Does HOSTS work on IP addresses like that on all platforms?
And if Leven Labs were to DMCA the reply by @Skaendoit would be yet another offense of perjury.

DXGLdotinfo replied Aug 11, 2017

Does HOSTS work on IP addresses like that on all platforms?
And if Leven Labs were to DMCA the reply by @Skaendoit would be yet another offense of perjury.

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roadhazard Aug 11, 2017

I heard about this from another site and registered a Github account just to say this. Is the following possible; get a list of every. single. site. that uses BlockAdBlock and blacklist those sites completely! I KIND OF see their point about bypassing paywalls to get to protected content. But, if the entire site is blocked, not just the paywall roadblock, what could they cry about then? That's what I do now, if I visit a site that tells me to remove AdBlockPlus before I can see their content, I simple close the tab and don't bother going back there. As far as I'm concerned, no loss on my part. As others have said, this is a test case and if it stands, it will open the gates for others to abuse the DMCA process and Easylist will become useless as will uBo and all the others. Might be time to host Adblock and/or Easylist in a country that is beyond DMCA, if such a country exists. Maybe Turkey? North Korea?

roadhazard replied Aug 11, 2017

I heard about this from another site and registered a Github account just to say this. Is the following possible; get a list of every. single. site. that uses BlockAdBlock and blacklist those sites completely! I KIND OF see their point about bypassing paywalls to get to protected content. But, if the entire site is blocked, not just the paywall roadblock, what could they cry about then? That's what I do now, if I visit a site that tells me to remove AdBlockPlus before I can see their content, I simple close the tab and don't bother going back there. As far as I'm concerned, no loss on my part. As others have said, this is a test case and if it stands, it will open the gates for others to abuse the DMCA process and Easylist will become useless as will uBo and all the others. Might be time to host Adblock and/or Easylist in a country that is beyond DMCA, if such a country exists. Maybe Turkey? North Korea?

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DXGLdotinfo Aug 11, 2017

@roadhazard The removed line does just that, blocks an entire website. What Leven Labs is demanding is to prevent end users from blocking access to their sites.
Placing the list outside the USA would not prevent liability from US based complainants, as is the case here.
Also North Korea is a completely Bad Idea™ as I am 99% sure the lists contain or reference content strictly banned by their government and they don't have enough IP addresses to host anything other than government propaganda.

DXGLdotinfo replied Aug 11, 2017

@roadhazard The removed line does just that, blocks an entire website. What Leven Labs is demanding is to prevent end users from blocking access to their sites.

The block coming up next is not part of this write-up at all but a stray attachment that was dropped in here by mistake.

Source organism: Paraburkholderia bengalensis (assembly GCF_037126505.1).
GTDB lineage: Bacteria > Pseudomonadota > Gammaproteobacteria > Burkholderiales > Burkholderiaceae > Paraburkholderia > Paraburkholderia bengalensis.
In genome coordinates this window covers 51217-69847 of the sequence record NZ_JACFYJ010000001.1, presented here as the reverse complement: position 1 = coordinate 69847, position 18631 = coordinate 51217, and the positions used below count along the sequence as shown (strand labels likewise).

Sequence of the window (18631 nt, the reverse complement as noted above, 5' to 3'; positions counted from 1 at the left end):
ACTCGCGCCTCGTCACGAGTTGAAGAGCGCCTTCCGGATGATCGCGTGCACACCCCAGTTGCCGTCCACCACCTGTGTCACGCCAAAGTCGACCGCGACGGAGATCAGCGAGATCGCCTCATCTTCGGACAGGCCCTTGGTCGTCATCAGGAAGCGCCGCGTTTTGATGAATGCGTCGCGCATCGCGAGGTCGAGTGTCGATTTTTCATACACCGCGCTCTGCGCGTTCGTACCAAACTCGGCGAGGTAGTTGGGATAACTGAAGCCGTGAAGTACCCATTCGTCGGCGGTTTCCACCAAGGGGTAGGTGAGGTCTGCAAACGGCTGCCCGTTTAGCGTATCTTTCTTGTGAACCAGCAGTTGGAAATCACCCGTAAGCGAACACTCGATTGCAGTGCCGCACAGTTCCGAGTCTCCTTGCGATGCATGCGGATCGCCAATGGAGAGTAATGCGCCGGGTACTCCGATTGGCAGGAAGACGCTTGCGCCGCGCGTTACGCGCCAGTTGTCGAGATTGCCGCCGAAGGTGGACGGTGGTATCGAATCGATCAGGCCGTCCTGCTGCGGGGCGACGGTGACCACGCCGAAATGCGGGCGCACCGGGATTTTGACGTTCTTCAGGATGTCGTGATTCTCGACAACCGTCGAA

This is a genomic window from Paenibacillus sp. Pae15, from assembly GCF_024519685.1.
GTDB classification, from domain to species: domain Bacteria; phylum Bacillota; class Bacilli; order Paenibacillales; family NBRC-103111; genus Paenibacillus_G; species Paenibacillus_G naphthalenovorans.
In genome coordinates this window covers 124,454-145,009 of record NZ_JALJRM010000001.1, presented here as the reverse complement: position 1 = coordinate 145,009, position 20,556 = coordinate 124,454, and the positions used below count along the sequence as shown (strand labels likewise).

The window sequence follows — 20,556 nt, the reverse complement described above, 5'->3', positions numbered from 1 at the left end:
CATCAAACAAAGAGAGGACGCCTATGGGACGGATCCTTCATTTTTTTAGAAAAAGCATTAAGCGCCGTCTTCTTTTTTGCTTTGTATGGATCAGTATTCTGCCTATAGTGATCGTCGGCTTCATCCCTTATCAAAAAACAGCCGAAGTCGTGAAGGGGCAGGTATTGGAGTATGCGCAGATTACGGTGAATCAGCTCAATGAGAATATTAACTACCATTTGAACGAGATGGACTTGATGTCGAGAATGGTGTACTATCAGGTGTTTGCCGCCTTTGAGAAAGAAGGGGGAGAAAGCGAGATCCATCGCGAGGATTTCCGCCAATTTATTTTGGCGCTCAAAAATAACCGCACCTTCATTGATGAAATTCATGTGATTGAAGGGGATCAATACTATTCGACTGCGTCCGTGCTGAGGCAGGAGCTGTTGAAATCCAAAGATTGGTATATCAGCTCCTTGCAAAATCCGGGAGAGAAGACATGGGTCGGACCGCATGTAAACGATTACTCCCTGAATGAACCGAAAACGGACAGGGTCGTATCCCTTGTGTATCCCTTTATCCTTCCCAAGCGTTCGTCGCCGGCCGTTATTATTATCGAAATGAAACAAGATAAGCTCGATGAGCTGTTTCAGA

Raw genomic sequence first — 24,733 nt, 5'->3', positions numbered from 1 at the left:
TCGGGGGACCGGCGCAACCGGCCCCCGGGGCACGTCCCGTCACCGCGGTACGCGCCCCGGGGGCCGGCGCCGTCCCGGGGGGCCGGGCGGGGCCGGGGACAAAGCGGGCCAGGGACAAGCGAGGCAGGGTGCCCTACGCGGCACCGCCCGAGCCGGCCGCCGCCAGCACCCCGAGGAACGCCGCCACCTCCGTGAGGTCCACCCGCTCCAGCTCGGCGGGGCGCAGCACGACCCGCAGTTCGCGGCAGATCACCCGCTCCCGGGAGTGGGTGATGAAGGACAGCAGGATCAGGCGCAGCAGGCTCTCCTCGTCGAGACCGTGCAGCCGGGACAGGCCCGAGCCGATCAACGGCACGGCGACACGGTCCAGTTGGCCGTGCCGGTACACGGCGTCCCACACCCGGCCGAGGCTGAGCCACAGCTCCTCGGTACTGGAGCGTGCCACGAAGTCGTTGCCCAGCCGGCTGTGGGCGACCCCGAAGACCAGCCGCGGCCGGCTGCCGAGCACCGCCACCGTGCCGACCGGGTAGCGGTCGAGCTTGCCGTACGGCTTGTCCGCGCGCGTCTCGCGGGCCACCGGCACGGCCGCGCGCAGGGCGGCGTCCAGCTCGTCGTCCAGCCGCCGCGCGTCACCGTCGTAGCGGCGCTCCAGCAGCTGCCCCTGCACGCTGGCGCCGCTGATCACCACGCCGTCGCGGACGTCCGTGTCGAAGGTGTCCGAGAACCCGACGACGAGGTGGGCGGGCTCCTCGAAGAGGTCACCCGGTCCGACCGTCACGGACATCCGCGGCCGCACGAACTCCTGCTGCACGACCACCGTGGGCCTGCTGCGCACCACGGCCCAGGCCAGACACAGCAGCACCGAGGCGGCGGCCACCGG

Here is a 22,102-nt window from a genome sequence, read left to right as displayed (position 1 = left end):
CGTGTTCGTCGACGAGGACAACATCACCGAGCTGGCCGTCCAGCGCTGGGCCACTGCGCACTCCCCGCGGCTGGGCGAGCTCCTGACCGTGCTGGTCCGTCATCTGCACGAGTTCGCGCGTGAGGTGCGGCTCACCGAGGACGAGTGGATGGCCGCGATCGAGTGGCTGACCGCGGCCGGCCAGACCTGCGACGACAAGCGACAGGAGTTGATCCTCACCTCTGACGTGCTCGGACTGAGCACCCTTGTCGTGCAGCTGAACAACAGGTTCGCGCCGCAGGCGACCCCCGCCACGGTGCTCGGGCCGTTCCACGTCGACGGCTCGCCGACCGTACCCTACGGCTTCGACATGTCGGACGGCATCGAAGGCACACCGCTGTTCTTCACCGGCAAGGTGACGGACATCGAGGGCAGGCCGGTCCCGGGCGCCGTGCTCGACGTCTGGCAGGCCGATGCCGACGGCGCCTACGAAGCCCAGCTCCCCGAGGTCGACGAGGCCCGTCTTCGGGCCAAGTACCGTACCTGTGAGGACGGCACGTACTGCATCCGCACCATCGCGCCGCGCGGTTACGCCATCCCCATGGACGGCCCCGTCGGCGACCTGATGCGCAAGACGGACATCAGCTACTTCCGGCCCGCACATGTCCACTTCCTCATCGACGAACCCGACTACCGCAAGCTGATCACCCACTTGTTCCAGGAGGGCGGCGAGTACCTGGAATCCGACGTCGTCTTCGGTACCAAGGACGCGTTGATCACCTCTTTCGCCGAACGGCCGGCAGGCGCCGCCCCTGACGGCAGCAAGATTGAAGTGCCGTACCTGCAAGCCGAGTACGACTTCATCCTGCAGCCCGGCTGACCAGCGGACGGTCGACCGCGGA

Placing the list outside the USA would not prevent liability from US based complainants, as is the case here.
Also North Korea is a completely Bad Idea™ as I am 99% sure the lists contain or reference content strictly banned by their government and they don't have enough IP addresses to host anything other than government propaganda.

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DXGLdotinfo Aug 11, 2017

@skaendo The file in Windows is %WINDIR%\System32\drivers\etc\hosts
On 64-bit systems, that directory needs to be accessed from a 64-bit view, for example opening the 64-bit version of Command Prompt and not the version in SYSWOW64.

DXGLdotinfo replied Aug 11, 2017

@skaendo The file in Windows is %WINDIR%\System32\drivers\etc\hosts
On 64-bit systems, that directory needs to be accessed from a 64-bit view, for example opening the 64-bit version of Command Prompt and not the version in SYSWOW64.

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roadhazard Aug 11, 2017

@WilliamFeely Oh, OK. Now I understand better. WOW, this makes things 10,000 worse. What in the actual F!??!

roadhazard replied Aug 11, 2017

@WilliamFeely Oh, OK. Now I understand better. WOW, this makes things 10,000 worse. What in the actual F!??!

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roadhazard Aug 11, 2017

Crazy question, what feeds into Easylist? How hard would it be for me to stand up my own Easylist server at my house and just point all my PCs to it? How much effort to stay on top of it and keep it updated?

roadhazard replied Aug 11, 2017

Crazy question, what feeds into Easylist? How hard would it be for me to stand up my own Easylist server at my house and just point all my PCs to it? How much effort to stay on top of it and keep it updated?

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jspenguin2017 Aug 11, 2017

@WilliamFeely HOSTS file is a guide, browsers do not have to check it. You should just add the filter to your ad blocker yourself, easy and reliable.
https://superuser.com/questions/723703/why-is-chromium-bypassing-etc-hosts-and-dnsmasq